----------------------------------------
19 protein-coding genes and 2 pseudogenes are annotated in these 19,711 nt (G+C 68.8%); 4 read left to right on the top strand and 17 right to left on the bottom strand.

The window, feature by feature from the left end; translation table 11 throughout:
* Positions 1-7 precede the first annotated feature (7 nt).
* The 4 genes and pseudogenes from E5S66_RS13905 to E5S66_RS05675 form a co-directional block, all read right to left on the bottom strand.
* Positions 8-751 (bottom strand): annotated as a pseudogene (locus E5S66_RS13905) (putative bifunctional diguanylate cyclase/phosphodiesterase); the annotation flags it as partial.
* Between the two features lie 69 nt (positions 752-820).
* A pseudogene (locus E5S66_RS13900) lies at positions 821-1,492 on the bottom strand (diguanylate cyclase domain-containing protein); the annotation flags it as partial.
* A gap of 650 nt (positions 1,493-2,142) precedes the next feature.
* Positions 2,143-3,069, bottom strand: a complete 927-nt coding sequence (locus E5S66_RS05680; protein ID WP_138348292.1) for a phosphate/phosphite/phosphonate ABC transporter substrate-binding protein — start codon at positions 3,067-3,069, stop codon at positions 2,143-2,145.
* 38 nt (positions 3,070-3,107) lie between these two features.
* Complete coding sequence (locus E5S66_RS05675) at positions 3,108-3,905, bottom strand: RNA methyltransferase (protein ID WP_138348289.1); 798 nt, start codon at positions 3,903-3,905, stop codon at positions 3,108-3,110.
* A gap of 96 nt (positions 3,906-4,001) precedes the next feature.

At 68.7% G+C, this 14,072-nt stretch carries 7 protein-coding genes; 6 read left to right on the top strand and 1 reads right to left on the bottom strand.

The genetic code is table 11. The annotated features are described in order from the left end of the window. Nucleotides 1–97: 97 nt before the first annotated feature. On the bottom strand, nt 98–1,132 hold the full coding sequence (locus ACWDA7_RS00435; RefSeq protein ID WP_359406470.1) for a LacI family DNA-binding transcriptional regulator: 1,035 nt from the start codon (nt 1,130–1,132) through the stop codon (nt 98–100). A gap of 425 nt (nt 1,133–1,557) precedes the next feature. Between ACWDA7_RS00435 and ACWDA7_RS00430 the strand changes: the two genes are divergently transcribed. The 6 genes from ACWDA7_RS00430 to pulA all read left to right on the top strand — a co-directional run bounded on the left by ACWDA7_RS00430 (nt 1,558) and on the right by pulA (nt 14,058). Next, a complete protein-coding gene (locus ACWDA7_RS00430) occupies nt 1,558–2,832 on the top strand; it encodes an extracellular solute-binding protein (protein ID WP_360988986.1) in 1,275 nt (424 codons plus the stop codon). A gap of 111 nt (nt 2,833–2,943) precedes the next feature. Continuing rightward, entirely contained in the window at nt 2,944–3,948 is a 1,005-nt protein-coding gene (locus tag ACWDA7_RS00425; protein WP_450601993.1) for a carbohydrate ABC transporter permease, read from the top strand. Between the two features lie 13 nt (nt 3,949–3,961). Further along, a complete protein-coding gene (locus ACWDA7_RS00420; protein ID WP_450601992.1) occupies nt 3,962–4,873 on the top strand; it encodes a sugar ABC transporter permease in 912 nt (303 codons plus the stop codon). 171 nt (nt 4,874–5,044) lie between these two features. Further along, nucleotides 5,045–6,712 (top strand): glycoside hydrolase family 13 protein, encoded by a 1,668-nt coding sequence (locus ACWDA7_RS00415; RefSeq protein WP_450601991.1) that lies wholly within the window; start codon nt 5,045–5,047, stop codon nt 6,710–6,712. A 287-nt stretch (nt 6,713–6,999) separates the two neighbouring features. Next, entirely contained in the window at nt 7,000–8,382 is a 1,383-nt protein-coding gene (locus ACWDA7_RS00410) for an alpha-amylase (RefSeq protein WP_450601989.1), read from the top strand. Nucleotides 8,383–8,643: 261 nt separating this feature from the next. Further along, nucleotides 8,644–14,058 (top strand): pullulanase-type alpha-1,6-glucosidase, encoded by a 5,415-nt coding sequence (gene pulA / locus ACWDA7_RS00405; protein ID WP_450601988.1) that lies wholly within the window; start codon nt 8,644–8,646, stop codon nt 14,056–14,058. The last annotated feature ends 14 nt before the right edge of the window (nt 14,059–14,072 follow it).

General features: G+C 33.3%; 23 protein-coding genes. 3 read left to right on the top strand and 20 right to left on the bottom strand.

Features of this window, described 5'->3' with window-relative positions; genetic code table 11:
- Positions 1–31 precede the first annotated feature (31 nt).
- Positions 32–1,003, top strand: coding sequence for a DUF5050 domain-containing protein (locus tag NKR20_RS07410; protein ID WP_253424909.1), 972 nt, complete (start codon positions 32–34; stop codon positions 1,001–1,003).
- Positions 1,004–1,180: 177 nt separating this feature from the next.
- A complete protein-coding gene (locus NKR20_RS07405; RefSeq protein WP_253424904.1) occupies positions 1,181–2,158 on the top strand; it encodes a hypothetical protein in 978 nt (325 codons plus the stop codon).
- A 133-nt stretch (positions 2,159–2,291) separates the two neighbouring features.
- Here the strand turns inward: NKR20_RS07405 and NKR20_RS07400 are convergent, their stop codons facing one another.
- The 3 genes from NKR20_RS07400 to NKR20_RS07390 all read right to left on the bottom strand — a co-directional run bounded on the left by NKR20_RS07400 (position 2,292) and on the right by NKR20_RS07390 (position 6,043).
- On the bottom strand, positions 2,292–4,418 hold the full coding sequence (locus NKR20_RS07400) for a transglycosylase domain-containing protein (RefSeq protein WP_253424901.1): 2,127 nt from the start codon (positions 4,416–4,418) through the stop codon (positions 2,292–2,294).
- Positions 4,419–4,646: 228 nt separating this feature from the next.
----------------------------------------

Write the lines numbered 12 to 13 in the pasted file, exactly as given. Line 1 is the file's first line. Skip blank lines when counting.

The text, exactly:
* A gap of 96 nt (positions 3,906-4,001) precedes the next feature.

At 68.7% G+C, this 14,072-nt stretch carries 7 protein-coding genes; 6 read left to right on the top strand and 1 reads right to left on the bottom strand.